5 Principles for Big Data Ethics

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Big data analytics raises a number of ethical issues, especially as companies begin monetizing their data externally for purposes different from those for which the data was initially collected. The scale and ease with which analytics can be conducted today completely changes the ethical framework. We can now do things that were impossible a few years ago, and existing ethical and legal frameworks cannot prescribe what we should do. While there is still no black or white, experts agree on a few principles:

  1. Private customer data and identity should remain private: Privacy does not mean secrecy, as private data might need to be audited based on legal requirements, but that private data obtained from a person with their consent should not be exposed for use by other businesses or individuals with any traces to their identity.
  2. Shared private information should be treated confidentially: Third party companies share sensitive data – medical, financial or locational – and need to have restrictions on whether and how that information can be shared further.
  3. Customers should have a transparent view of how our data is being used or sold, and the ability to manage the flow of their private information across massive, third-party analytical systems.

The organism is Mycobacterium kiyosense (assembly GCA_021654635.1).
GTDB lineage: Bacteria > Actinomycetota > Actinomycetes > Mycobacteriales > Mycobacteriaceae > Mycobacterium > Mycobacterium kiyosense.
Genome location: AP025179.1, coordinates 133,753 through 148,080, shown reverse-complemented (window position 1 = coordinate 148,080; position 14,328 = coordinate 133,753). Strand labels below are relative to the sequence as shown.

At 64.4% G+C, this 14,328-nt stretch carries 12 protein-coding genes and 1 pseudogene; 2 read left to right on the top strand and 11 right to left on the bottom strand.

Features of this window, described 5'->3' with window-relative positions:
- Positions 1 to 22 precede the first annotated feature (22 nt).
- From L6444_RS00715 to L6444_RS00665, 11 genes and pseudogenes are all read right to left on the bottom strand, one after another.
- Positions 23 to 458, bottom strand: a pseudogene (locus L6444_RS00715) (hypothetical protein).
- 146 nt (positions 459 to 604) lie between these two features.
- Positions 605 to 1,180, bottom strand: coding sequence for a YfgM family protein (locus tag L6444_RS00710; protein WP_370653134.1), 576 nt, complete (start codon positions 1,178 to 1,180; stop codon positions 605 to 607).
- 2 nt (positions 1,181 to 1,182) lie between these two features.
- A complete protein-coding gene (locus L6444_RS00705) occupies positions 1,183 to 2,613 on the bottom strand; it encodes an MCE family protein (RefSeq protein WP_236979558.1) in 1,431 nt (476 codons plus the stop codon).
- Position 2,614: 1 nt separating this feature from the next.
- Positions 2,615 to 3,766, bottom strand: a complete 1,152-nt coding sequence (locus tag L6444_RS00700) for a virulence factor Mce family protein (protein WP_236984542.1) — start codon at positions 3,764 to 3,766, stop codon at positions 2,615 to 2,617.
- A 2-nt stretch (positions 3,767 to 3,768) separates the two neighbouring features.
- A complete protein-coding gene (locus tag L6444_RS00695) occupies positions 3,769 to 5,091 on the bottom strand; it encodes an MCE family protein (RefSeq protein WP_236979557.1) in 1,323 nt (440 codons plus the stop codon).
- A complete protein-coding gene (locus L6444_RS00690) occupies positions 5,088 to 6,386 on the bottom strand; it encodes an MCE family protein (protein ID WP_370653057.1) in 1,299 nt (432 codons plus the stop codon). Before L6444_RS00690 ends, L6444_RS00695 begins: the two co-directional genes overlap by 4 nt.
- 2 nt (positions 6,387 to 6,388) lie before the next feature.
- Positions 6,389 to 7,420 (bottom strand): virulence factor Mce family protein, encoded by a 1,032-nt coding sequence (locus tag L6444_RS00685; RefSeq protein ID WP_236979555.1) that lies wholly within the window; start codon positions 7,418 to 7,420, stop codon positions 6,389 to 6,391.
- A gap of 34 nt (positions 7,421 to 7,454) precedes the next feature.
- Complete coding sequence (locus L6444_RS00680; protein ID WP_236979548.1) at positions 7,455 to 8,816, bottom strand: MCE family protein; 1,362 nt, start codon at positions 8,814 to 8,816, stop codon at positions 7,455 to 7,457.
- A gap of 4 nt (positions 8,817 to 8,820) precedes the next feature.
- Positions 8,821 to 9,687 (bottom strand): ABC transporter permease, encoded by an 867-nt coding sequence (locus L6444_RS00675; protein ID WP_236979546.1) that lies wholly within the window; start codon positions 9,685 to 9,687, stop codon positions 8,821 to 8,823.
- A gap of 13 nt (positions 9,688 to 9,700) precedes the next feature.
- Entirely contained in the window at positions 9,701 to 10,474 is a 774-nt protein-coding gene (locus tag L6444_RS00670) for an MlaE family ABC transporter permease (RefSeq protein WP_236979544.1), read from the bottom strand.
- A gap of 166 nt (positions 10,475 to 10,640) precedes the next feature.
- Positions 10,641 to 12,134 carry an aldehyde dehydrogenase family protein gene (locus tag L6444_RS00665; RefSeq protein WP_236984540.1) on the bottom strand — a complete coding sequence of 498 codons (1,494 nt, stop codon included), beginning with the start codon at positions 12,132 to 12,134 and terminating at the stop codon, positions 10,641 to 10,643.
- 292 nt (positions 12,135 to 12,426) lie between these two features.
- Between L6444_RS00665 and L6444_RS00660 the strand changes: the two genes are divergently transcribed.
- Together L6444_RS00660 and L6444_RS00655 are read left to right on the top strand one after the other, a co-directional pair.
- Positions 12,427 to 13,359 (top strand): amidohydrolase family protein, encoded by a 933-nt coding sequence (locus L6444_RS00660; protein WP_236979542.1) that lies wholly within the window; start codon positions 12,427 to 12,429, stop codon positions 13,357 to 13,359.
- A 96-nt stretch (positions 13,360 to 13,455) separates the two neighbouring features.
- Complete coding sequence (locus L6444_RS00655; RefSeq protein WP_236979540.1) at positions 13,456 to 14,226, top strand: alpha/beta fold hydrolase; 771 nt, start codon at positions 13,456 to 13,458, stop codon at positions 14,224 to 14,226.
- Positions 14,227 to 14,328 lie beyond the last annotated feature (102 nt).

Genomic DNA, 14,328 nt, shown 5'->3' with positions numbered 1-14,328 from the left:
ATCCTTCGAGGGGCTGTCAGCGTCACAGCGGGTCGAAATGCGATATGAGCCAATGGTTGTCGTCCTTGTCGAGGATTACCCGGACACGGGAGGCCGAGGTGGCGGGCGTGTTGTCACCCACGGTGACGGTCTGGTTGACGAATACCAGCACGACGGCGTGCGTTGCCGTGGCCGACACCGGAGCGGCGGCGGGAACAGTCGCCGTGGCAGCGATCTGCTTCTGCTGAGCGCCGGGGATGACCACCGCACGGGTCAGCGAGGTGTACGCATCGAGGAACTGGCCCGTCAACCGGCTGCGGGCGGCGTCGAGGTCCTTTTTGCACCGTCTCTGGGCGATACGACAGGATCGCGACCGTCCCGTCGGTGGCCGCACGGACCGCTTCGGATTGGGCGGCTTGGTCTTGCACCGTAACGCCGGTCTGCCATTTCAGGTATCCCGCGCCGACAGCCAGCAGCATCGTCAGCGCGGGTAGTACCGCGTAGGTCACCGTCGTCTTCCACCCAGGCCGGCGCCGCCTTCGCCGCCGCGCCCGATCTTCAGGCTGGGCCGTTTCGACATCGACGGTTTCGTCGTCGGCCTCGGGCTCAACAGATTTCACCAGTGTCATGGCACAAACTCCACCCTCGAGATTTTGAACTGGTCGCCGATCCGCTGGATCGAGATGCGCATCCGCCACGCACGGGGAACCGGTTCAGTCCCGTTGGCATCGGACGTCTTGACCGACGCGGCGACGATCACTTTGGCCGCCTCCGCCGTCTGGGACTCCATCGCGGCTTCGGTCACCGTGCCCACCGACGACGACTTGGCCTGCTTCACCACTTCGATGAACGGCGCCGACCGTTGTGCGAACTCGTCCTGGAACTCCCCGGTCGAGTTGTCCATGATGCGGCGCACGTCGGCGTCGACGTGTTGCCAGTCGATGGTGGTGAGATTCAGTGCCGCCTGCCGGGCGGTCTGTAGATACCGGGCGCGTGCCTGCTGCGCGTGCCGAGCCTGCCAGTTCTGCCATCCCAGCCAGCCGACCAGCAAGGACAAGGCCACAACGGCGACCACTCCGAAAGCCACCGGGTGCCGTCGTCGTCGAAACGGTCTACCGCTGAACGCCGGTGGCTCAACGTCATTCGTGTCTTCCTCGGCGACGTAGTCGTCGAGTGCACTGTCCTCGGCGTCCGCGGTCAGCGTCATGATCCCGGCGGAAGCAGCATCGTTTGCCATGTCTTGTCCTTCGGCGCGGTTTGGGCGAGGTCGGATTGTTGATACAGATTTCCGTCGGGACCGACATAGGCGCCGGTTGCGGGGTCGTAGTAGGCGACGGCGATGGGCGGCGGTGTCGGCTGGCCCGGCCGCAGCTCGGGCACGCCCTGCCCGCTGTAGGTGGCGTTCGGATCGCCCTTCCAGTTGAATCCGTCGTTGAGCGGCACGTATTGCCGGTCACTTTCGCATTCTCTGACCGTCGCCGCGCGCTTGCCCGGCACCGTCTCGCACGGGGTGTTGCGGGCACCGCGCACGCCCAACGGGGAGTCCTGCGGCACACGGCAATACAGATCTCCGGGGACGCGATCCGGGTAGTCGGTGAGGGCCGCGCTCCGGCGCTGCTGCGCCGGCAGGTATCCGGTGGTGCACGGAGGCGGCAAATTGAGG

4. Big Data should not interfere with human will: Big data analytics can moderate and even determine who we are before we make up our own minds. Companies need to begin to think about the kind of predictions and inferences that should be allowed and the ones that should not.
  5. Big data should not institutionalize unfair biases like racism or sexism. Machine learning algorithms can absorb unconscious biases in a population and amplify them via training samples.

There are certainly more principles we need to develop as more powerful technology become available. Data scientists, data engineers, database administrators and anyone involved in handling big data should have a voice in the ethical discussion about the way data is used. Companies should openly discuss about these dilemmas in formal and informal forums. When people do not see ethics playing in their organization, people in the long run go away.

Image Credit: Greek Philosophers Busts, College of Arts & Sciences, Miami University

Disclaimer: Opinions in the article do not represent the ones endorsed by the author’s employer.

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